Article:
June 28, 2016
In some ways I feel like I’m in the thick of this course and in some ways I feel like I’m still at the very beginning. Of course, I’m really at both stages, right?
I began working on Assignment Two by reading the assigned chapter. I promised myself I would read the entire chapter as the directions specifically said to read to the end before starting. Apparently some sort of out of body experience occurred because I wrote the piece and then realized … I hadn’t finished reading the chapter!
What is wrong with me?
Actually, I don’t think there is anything wrong with me. I’m excited and impatient. That’s who I am. What I need to learn is how to use those two traits to get the most out of this course instead of continuing to submit work before I’ve done the learning. I drafted my piece this week and then read the rest of the chapter to see if my piece incorporated what I was supposed to have learned. I felt like I did a pretty good job for someone who’s never written a short story for kids before. I had introduced a character and her conflict, but after having read the rest of my instructions, it seemed like a weak plot. There just wasn’t enough to the story. I put the piece down (as my instructor had recommended)and reflected some more.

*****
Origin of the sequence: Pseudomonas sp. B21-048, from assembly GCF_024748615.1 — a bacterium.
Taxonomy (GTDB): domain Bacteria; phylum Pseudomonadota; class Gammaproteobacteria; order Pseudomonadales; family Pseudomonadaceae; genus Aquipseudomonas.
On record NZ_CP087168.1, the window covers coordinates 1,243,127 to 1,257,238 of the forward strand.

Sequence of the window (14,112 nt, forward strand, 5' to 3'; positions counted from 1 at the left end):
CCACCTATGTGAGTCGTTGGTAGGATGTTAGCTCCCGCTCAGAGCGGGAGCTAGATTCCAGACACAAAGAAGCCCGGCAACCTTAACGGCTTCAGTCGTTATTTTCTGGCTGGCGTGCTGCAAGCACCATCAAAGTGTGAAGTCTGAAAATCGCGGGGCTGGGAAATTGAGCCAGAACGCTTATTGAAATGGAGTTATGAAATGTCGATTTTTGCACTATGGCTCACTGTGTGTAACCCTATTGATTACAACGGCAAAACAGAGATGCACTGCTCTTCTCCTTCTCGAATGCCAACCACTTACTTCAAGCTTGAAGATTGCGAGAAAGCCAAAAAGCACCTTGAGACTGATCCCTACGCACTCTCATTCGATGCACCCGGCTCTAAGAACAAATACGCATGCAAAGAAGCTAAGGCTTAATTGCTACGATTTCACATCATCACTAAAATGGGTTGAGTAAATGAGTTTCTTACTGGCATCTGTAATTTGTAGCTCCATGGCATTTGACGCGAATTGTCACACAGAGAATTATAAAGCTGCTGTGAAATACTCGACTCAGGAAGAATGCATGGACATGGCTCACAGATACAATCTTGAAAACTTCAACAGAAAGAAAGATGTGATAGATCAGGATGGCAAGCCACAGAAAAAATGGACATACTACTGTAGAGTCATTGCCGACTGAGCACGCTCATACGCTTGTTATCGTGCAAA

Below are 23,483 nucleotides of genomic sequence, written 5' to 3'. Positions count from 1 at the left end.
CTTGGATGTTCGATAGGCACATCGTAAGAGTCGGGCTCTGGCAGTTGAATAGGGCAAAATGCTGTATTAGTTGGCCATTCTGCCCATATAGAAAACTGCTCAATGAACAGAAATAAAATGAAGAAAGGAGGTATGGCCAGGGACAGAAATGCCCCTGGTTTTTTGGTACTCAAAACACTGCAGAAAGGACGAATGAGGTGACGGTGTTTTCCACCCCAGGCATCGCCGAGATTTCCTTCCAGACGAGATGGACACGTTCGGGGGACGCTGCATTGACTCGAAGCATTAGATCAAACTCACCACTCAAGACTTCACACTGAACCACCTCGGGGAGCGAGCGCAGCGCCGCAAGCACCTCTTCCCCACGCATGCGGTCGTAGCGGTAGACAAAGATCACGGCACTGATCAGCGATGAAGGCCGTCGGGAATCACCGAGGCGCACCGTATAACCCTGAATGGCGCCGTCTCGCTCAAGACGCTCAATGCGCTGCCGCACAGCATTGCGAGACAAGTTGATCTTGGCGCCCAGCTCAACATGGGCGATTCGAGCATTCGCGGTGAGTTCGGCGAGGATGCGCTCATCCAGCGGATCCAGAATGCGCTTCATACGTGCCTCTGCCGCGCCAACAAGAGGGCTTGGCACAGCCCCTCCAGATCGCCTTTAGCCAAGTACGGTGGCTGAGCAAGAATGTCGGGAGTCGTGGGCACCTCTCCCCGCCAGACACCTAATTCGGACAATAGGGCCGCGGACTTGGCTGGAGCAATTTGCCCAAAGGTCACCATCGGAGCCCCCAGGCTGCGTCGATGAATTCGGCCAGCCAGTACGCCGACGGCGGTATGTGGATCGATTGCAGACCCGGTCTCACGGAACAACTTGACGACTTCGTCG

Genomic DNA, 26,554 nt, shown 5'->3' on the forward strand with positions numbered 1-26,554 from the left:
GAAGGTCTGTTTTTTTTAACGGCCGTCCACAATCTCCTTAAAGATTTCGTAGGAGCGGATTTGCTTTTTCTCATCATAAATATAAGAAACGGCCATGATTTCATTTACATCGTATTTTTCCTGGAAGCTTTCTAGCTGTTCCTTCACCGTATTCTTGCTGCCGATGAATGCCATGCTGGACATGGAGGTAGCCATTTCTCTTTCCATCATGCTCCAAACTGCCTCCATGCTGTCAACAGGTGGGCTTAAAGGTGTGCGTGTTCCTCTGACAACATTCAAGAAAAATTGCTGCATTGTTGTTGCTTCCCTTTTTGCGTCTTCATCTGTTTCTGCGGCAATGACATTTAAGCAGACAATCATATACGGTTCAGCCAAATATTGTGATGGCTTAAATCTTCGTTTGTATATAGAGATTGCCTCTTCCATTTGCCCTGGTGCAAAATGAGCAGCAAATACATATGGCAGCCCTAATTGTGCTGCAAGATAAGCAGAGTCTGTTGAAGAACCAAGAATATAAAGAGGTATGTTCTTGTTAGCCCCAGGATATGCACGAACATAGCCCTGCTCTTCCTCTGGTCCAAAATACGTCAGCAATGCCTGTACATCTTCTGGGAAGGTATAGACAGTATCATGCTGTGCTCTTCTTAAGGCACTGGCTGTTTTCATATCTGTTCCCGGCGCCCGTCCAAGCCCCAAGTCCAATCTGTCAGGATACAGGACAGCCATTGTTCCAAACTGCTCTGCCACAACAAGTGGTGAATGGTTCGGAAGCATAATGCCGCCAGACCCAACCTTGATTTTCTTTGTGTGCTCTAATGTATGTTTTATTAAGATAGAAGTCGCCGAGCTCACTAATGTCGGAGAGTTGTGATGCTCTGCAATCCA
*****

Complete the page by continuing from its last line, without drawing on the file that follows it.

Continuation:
Do you know what metacognition means? The basic definition is thinking about thinking. Sometimes I am very metacognitive; my husband might even say too metacognitive. I like to think through all of my thoughts and talk about them incessantly. It’s probably annoying, but I prefer to label it passionate and introspective.
The good news? My excitement and impatience, when combined with my passion and introspection make me more interesting. The less good news? Those characteristics also have me jumping into things without thinking them through. I’m not taking the time to process my new learning and incorporate it into what I knew before and as a teacher, I know this is counter-productive behavior. If I don’t connect my new learning to my current knowledge, it won’t stay with me. So I make myself read through the chapter and re-read all the articles assigned as well. I put my trusty highlighter to good use and I also take notes in the margins. I go back through my current assigned piece and realize I have much to cutout.